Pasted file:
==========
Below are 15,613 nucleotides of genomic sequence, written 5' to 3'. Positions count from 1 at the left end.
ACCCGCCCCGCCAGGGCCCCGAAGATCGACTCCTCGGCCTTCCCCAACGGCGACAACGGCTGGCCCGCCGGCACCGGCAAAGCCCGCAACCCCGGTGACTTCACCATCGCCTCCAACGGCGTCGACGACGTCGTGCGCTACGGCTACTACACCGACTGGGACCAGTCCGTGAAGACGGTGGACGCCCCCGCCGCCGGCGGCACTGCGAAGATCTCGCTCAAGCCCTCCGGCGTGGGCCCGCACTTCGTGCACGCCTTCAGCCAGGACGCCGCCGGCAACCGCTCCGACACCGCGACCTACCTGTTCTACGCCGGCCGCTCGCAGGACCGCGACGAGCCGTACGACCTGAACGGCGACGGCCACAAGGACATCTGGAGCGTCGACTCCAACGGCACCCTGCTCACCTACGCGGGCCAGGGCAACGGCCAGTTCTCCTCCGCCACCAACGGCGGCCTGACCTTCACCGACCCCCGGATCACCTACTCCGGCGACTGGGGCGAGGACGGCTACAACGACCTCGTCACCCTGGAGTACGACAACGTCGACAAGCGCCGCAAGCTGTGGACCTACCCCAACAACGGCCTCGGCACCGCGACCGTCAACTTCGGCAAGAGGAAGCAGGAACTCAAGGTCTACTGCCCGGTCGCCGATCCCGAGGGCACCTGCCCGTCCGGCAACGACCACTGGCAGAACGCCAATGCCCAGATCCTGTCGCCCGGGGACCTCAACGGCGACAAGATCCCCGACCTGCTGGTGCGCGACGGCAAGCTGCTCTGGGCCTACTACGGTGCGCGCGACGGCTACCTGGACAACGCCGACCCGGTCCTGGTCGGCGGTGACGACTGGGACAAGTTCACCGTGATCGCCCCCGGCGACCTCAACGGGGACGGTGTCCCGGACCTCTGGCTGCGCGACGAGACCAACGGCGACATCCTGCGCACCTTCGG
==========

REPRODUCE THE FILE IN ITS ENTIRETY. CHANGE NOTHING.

Below are 15,613 nucleotides of genomic sequence, written 5' to 3'. Positions count from 1 at the left end.
ACCCGCCCCGCCAGGGCCCCGAAGATCGACTCCTCGGCCTTCCCCAACGGCGACAACGGCTGGCCCGCCGGCACCGGCAAAGCCCGCAACCCCGGTGACTTCACCATCGCCTCCAACGGCGTCGACGACGTCGTGCGCTACGGCTACTACACCGACTGGGACCAGTCCGTGAAGACGGTGGACGCCCCCGCCGCCGGCGGCACTGCGAAGATCTCGCTCAAGCCCTCCGGCGTGGGCCCGCACTTCGTGCACGCCTTCAGCCAGGACGCCGCCGGCAACCGCTCCGACACCGCGACCTACCTGTTCTACGCCGGCCGCTCGCAGGACCGCGACGAGCCGTACGACCTGAACGGCGACGGCCACAAGGACATCTGGAGCGTCGACTCCAACGGCACCCTGCTCACCTACGCGGGCCAGGGCAACGGCCAGTTCTCCTCCGCCACCAACGGCGGCCTGACCTTCACCGACCCCCGGATCACCTACTCCGGCGACTGGGGCGAGGACGGCTACAACGACCTCGTCACCCTGGAGTACGACAACGTCGACAAGCGCCGCAAGCTGTGGACCTACCCCAACAACGGCCTCGGCACCGCGACCGTCAACTTCGGCAAGAGGAAGCAGGAACTCAAGGTCTACTGCCCGGTCGCCGATCCCGAGGGCACCTGCCCGTCCGGCAACGACCACTGGCAGAACGCCAATGCCCAGATCCTGTCGCCCGGGGACCTCAACGGCGACAAGATCCCCGACCTGCTGGTGCGCGACGGCAAGCTGCTCTGGGCCTACTACGGTGCGCGCGACGGCTACCTGGACAACGCCGACCCGGTCCTGGTCGGCGGTGACGACTGGGACAAGTTCACCGTGATCGCCCCCGGCGACCTCAACGGGGACGGTGTCCCGGACCTCTGGCTGCGCGACGAGACCAACGGCGACATCCTGCGCACCTTCGG